I do not return to my full-time job. When Baby Girl is six weeks-old, I start my graduate internship. This is one of the last requirements before I can work on my portfolio as I prepare to obtain my master's degree. I want to finish this degree as soon as possible as it will (I hope) enable me to teach college journalism. My internship allows me to work from home one day--which is awesome--and I do plenty of work from home for this internship between the hours of 10p-1a. Through a church friend network, we find a recent college graduate, Diana, who is able to help us one day/week. (Sidebar: In a perfect world, I would have been in the business of checking that our childcare provider for our infant babe was CPR certified and checked a couple of references. But most childcare providers don't want to take one baby for one day a week, so I was in a bit of a bind.) In the end, Diana was a huge blessing and a great fit and became part of the fabric of our family. Baby Girl cried for most of the day when Diana came and never took a bottle. That was maddening. But our pediatrician assured me that Baby Girl would make up for it. I also loved my internship - despite having to shlep my breast pump on the train every Wednesday - and found the one-day reentry into the workplace a wonderful experience.

One day/week morning care

Once my grad internship ended, I was sort of bummed out. I was glad to be able to stay home with Baby Girl, but I also needed to work on my grad work. I started a little part-time hustle selling cosmetics which was not very lucrative but was fun.  Loverpants agreed that we could employ some kind of few hours/week babysitter situation so I would have time to get a little work done. I was glad when a mother in our neighborhood said she could bring her 18 month-old daughter over to watch Baby Girl. I was a little too loosy-goosy with this time, though. I was so happy to get out of the house without Baby Girl that I would sometimes just sit on my laptop and write a blog post for funsies. This worked for a few months but then I decided that I was paying for a sanity save rather than a productivity boost. So I needed to figure something else out.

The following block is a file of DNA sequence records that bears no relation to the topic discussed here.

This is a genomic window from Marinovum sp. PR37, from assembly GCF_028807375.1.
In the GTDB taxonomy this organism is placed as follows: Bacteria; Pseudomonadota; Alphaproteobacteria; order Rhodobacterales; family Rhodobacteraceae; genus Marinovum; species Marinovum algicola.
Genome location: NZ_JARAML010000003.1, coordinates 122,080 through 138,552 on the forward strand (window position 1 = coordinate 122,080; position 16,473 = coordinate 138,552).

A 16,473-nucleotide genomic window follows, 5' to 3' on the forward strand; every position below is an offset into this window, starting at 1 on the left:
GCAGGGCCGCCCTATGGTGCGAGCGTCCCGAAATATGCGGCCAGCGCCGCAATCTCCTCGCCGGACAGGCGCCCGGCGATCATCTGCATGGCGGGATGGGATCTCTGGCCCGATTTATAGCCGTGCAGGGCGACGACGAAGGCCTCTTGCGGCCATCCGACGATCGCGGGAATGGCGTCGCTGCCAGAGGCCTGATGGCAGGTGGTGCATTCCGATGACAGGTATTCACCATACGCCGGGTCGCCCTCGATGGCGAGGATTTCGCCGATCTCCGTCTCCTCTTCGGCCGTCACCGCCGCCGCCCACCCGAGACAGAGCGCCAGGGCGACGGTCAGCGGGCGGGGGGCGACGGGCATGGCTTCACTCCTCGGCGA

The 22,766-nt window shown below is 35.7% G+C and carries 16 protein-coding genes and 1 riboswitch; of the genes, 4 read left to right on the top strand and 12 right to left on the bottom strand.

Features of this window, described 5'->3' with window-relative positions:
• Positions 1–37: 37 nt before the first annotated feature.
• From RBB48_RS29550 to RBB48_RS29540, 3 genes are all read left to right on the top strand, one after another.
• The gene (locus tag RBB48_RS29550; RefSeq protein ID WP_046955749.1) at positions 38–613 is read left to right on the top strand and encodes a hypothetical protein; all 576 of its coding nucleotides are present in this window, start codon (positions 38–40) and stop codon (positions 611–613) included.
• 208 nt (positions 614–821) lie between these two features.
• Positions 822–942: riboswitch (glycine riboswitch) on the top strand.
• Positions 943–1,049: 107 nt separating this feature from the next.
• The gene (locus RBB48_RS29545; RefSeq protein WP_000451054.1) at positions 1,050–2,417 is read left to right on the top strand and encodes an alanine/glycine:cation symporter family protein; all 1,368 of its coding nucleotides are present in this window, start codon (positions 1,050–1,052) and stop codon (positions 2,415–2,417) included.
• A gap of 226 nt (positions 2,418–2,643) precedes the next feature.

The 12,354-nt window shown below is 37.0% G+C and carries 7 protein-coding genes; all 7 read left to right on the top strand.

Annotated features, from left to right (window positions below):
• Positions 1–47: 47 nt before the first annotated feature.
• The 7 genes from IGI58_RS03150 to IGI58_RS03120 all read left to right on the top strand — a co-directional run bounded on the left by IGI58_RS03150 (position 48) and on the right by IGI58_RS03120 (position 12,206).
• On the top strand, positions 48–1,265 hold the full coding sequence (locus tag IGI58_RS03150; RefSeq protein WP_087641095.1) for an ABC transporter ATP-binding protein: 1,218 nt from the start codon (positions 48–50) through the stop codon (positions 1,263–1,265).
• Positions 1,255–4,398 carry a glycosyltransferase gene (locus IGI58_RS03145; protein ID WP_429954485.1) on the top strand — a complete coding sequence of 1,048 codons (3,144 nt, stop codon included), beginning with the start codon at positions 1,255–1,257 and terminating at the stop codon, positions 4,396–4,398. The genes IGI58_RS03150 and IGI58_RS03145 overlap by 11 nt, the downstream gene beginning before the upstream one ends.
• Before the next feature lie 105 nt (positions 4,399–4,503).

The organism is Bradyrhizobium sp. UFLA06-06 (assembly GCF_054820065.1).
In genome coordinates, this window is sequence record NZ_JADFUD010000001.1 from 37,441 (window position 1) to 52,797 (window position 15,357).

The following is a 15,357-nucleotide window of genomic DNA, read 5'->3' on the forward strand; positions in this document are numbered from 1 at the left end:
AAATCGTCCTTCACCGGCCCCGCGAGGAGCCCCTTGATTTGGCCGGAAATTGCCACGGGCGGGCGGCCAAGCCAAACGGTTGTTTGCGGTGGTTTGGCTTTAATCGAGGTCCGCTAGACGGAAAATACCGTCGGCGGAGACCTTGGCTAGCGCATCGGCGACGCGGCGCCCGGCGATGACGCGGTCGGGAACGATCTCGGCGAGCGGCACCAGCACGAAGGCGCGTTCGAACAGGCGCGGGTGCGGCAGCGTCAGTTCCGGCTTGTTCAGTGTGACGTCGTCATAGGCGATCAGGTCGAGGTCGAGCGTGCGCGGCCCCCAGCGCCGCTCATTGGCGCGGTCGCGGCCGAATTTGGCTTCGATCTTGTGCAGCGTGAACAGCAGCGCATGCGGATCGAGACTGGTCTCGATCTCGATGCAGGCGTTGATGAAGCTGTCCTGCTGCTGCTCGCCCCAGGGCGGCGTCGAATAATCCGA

One day/week Mom's Morning Out

When Baby Girl was 9 months-old, I joined a gym with daycare. It took 2 weeks for her to not cry when I dropped her off at the gym daycare. Those first two weeks, I would use the allotted "15 minutes to let your kid cry and then you have to come claim them" to take a shower at the gym. It was pathetic. I was paying for a gym membership in order to shower. I kept at it, every day, for 2 weeks, though, and this was enough time for Baby Girl to realize that she was better off just playing with the McDonald's hamburger playset at the gym than crying. Victory was mine! The gym daycare was a complete boost to stay-at-home motherhood. I got to work out, Baby Girl got to play with some rad toys, and I started to feel better about life in general. I was still needing to stay up when Baby Girl went to sleep to work on my grad school stuff, though.